Depopulation and decline sustained in the Borders counties for
over a hundred years reached critical proportions during the 1960's.
The shrunken population was skewed to the elderly and the female, and
employment opportunities for those remaining were diminished by
deterioration of the narrow economic base.
Attempts to redress the downward slide of the economy have
focused on the importation of industry from outside the region.
These have met with limited success. At the same time, the focus
on town -based industrial development has encouraged the threefold
effect of migration from countryside to cities, urban overcrowding
and unemployment, and farm abandonment, that bedevil governments
everywhere. Land -based development, to stem or reverse this flow,
has been advocated for developing countries for several years.
may be as appropriate for developed nations in some regions.
In this form of development the Borders have an advantage.
Without a heavy burden of civil and industrial bureaucracies or of
cities with their expensive infrastructures, it is an ideal location
for land based, labour intensive operations. It has, as well,
estates large enough to establish agro-industries on a viable scale.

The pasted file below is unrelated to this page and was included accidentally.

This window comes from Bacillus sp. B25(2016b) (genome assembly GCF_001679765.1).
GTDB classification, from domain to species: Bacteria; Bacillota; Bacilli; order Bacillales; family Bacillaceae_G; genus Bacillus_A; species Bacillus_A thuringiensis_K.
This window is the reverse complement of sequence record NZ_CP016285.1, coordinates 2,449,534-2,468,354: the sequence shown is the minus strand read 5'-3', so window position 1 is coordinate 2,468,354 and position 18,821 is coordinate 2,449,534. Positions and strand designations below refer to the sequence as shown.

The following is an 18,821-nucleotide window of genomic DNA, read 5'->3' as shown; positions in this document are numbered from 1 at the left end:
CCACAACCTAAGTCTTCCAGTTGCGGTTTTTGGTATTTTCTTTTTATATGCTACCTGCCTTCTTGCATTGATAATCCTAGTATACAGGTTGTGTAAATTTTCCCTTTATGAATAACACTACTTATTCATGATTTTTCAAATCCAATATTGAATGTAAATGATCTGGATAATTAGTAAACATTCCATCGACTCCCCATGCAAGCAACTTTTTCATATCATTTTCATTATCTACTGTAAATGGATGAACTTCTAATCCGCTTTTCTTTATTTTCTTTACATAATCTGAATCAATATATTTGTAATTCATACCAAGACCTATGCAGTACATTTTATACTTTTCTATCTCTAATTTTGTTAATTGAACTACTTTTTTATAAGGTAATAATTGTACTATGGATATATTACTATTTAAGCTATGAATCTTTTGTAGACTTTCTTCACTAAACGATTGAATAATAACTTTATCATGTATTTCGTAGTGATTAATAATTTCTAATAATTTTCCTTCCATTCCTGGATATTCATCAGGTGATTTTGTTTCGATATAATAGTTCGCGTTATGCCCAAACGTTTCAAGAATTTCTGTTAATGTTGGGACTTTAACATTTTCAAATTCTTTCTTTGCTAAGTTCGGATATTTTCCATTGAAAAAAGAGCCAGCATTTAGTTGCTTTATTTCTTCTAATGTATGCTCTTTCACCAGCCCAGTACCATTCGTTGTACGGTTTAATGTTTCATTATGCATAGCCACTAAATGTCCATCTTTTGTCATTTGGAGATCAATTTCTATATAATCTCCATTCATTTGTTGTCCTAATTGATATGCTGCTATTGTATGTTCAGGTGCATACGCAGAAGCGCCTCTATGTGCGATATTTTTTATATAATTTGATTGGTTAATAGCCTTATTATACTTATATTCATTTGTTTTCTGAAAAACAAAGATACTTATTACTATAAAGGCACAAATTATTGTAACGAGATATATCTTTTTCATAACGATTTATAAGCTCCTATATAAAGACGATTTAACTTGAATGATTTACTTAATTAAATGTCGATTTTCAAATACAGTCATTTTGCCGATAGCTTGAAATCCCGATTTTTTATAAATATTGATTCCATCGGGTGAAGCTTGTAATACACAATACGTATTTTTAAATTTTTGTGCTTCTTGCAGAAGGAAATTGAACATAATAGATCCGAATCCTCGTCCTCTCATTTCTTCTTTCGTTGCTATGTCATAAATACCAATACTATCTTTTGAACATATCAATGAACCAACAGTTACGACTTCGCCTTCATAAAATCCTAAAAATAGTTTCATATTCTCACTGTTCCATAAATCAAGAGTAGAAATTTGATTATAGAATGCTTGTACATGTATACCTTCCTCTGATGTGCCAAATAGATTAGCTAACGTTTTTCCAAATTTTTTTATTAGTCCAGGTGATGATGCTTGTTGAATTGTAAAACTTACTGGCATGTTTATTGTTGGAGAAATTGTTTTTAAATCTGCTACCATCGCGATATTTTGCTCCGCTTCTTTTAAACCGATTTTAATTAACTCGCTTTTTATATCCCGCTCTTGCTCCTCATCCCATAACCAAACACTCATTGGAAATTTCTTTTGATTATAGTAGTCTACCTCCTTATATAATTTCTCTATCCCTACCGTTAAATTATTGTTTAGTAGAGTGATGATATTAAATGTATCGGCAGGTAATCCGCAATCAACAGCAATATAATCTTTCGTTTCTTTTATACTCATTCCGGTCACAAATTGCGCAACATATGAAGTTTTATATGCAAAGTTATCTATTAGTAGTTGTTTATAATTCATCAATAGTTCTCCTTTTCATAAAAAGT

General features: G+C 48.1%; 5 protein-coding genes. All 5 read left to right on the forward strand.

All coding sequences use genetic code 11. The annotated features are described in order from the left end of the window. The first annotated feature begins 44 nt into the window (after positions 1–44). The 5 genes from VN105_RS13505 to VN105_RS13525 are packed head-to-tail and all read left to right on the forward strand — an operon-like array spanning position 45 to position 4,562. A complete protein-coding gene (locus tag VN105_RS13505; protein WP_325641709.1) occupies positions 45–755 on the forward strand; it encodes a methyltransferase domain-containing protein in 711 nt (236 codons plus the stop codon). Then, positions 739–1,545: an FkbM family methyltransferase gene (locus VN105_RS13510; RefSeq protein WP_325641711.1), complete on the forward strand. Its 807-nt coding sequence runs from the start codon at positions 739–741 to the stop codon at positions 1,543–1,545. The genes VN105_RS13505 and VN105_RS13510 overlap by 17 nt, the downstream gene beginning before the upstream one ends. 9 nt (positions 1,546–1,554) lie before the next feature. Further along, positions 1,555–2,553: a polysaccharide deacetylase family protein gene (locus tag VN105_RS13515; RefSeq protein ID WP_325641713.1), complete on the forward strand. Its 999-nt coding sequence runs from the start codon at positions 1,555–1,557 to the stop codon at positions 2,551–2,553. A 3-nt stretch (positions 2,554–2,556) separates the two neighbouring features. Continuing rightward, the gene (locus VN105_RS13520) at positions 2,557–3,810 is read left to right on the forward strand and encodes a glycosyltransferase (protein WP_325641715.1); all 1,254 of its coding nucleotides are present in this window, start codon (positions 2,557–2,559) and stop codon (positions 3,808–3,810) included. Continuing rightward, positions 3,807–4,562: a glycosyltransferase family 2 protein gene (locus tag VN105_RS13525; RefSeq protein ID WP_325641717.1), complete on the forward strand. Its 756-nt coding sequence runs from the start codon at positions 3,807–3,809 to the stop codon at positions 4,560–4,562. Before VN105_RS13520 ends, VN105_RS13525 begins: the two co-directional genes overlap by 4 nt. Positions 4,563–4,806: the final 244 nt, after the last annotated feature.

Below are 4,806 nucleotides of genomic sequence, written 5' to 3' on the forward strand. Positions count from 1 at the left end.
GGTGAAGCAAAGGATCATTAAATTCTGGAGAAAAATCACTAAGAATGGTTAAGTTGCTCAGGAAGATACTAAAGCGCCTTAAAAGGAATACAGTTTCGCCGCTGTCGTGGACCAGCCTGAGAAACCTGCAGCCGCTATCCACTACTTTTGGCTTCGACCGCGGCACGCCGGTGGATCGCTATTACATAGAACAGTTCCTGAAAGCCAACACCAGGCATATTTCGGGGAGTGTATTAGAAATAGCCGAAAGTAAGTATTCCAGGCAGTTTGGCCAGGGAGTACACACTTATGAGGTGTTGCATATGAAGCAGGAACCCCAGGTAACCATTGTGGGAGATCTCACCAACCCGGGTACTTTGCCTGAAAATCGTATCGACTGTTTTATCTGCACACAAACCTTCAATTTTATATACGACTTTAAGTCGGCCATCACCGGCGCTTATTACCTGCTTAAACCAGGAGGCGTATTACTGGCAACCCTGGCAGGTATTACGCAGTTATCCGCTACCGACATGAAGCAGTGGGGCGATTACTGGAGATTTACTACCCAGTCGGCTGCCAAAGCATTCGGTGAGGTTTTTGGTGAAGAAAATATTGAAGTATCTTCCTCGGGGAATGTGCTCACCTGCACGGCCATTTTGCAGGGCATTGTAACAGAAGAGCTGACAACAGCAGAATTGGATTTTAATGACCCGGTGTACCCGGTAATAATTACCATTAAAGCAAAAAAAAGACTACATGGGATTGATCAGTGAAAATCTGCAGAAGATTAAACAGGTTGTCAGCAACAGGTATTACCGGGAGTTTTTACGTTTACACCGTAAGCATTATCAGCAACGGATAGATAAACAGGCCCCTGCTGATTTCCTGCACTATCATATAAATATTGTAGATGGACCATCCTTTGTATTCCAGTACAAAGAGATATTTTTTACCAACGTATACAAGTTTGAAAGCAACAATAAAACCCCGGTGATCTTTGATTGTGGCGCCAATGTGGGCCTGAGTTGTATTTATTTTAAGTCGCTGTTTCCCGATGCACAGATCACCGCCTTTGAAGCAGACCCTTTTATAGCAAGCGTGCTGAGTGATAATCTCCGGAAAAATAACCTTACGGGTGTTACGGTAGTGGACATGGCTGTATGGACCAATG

In the forseeable future increasing costs and scarcity of fuels
will force a substitution of manpower for machinery. Transportation
of goods and commuting of workers will be restricted. Land -based
development could become obligatory. There are many advantages for
the Borders in such a development. Present settlement patterns
and employment structures obviate the development rather than hinder
it. The extra jobs created would enable the elderly to return to
the workforce. Development would be indigenous and would not
require large importations of capital.
Education will play a central role in the accommodation to such
a dramatic change of direction. Community education, on- the -job,
in- service training and continuing, nonformal education will have to
be greatly extended to impart new skills and engender new social
attitudes and new levels of expectation.